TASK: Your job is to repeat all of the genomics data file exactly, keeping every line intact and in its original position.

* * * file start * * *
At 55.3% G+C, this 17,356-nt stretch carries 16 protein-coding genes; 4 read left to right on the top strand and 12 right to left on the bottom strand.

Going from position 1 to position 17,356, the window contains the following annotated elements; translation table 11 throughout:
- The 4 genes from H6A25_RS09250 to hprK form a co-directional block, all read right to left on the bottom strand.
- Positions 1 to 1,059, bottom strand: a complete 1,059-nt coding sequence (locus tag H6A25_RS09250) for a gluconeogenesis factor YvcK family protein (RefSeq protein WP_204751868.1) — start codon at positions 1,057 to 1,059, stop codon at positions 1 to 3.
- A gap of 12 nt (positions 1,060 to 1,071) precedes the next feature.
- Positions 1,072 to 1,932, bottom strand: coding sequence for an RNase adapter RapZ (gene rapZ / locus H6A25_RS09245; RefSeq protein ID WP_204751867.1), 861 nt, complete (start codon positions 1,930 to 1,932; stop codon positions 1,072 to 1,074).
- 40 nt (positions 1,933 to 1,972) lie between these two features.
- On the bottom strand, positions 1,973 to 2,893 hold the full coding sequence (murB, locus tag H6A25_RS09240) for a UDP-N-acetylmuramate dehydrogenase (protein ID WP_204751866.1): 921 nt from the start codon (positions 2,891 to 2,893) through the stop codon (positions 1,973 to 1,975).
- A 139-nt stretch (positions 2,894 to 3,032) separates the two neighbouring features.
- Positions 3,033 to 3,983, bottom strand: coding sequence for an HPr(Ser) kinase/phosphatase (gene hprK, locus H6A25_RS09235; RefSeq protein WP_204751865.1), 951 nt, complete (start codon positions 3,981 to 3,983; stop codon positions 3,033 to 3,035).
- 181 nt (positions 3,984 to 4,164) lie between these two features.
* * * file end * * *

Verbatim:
At 55.3% G+C, this 17,356-nt stretch carries 16 protein-coding genes; 4 read left to right on the top strand and 12 right to left on the bottom strand.

Going from position 1 to position 17,356, the window contains the following annotated elements; translation table 11 throughout:
- The 4 genes from H6A25_RS09250 to hprK form a co-directional block, all read right to left on the bottom strand.
- Positions 1 to 1,059, bottom strand: a complete 1,059-nt coding sequence (locus tag H6A25_RS09250) for a gluconeogenesis factor YvcK family protein (RefSeq protein WP_204751868.1) — start codon at positions 1,057 to 1,059, stop codon at positions 1 to 3.
- A gap of 12 nt (positions 1,060 to 1,071) precedes the next feature.
- Positions 1,072 to 1,932, bottom strand: coding sequence for an RNase adapter RapZ (gene rapZ / locus H6A25_RS09245; RefSeq protein ID WP_204751867.1), 861 nt, complete (start codon positions 1,930 to 1,932; stop codon positions 1,072 to 1,074).
- 40 nt (positions 1,933 to 1,972) lie between these two features.
- On the bottom strand, positions 1,973 to 2,893 hold the full coding sequence (murB, locus tag H6A25_RS09240) for a UDP-N-acetylmuramate dehydrogenase (protein ID WP_204751866.1): 921 nt from the start codon (positions 2,891 to 2,893) through the stop codon (positions 1,973 to 1,975).
- A 139-nt stretch (positions 2,894 to 3,032) separates the two neighbouring features.
- Positions 3,033 to 3,983, bottom strand: coding sequence for an HPr(Ser) kinase/phosphatase (gene hprK, locus H6A25_RS09235; RefSeq protein WP_204751865.1), 951 nt, complete (start codon positions 3,981 to 3,983; stop codon positions 3,033 to 3,035).
- 181 nt (positions 3,984 to 4,164) lie between these two features.